Now, in many ways, the news in the last year or so is very, VERY good for libertarians. Many of our worst predictions about the consequences of relying on the nanny state have come true. There is a growing sense of distrust of government, and of the people who govern us (since we are not allowed to govern ourselves). All good news for libertarians, right?
Well, not really. The prescription in the public mind, the solution to the problem of bad government, is always reform. Get better people in office. Build better government institutions.

But we have fundamentally misdiagnosed the problem.
The real problem is this: today, a group of Americans decide there is a problem. And they work on it. They start, though, by saying, “What should we do?”
My question is, “Why the hell do you think there is a ‘WE’”?
I have obligations, and responsibilities. And you have obligations and responsibilities. But why would we start out, as a first step, with the idea that WE have anything at all? That WE have an obligation to the state? Why would it be that our bodies, our money, our property, are OWED to the state, or are contingent on the state’s sanction?

The sense of the obligations of the individual, and the value of the individual, is something that is in danger of disappearing in American society. The independent, free and responsible citizen is disappearing.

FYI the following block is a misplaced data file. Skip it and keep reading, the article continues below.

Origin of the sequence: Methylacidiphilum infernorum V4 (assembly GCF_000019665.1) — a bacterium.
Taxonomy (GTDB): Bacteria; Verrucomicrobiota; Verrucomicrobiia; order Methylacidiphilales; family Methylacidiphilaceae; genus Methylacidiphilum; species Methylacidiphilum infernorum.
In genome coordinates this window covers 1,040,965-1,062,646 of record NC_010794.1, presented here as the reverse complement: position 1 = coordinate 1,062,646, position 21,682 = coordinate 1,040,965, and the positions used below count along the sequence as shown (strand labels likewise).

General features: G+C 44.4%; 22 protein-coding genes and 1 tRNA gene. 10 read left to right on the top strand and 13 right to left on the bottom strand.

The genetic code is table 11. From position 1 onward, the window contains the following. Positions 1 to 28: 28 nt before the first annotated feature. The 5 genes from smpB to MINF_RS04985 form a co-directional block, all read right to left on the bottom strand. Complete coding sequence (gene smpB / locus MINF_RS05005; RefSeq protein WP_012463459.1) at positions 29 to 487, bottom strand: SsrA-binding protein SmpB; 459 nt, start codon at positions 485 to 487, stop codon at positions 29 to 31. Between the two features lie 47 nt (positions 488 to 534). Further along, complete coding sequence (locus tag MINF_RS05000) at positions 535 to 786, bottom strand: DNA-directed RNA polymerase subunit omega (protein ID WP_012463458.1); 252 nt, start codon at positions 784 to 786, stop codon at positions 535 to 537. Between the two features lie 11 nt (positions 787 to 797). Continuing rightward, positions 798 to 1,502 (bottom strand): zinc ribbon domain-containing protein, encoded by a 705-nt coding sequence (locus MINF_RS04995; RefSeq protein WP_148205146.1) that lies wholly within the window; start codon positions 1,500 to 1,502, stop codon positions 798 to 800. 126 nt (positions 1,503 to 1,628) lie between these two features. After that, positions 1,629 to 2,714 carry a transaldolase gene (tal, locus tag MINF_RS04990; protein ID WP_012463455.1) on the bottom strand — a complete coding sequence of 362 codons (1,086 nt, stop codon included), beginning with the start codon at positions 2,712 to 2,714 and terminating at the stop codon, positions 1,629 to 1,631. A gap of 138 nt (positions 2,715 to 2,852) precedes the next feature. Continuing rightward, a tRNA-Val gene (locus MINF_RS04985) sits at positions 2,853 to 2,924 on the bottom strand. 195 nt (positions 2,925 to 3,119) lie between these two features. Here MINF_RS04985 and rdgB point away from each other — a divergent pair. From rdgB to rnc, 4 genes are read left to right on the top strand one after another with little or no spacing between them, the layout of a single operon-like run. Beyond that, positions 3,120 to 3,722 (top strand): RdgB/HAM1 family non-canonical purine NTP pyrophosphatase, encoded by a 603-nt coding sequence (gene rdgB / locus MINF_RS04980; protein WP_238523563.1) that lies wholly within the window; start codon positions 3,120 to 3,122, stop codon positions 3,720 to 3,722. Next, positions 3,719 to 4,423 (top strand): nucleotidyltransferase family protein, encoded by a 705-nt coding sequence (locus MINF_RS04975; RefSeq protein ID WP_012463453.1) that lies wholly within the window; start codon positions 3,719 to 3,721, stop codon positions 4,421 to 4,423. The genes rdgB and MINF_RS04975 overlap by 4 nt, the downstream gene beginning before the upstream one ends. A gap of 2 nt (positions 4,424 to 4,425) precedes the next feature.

This time right now, this moment, is our greatest opportunity, as libertarians, if we can see our chance clearly and grab it! Libertarians are the only remaining heirs to the classic American virtues. Self-reliance, independent self-protection through the responsible possession of fire-arms, independent communities, and education of children in independent values.

The problem is not that government is corrupt, not badly led, not full of bad people. Coercion is the basis of most policy. It is inherently dangerous and abusive. As Thomas Jefferson said, “Any government large enough to give you what you want is powerful enough to take everything you have.”

Edmund Burke had it right when he said, "In vain you tell me that Artificial Government is good, but that I fall out only with the Abuse. The Thing! the Thing itself is the Abuse!" (Liberty Fund Edition of Vindication of Natural Society).

This may be the key distinction, the test of whether someone is “really” a libertarian. If you believe government is good, but you hate abuse, you are not really a libertarian. The thing, the state itself, is inherently a threat to liberty. It may be a necessary threat, something we have to live with, but it is a threat nonetheless.

It is really a matter of nature. Think about it: you can’t blame a dog for eating out of the garbage. That is what dogs do. Can’t ask yourself, “Why? Why isn’t my dog a good dog? I can imagine a good dog, one that doesn’t eat out of the garbage. Can’t we just get a better dog?”
No, no you can’t. All dogs eat out of the garbage, and all states coerce unjustly. It’s what they do.
Sometimes I wonder what the "state" is. There is this guy, George Bush, who in many ways runs the state, but my statist friends hate him. The state must be something else. It could be Louis XIV, of course, because he said as much "l'Etat, c'est moi!" But my friends don't really think Louis XIV was the ideal form of government. What is the answer? What is the state?
I am proud to say that I have found the state: It is Cherrail Curry-Hagler, of the DC Transit Police. The story comes from the Washington Post (July 30, 2004). The facts, (remarkably) are not in dispute.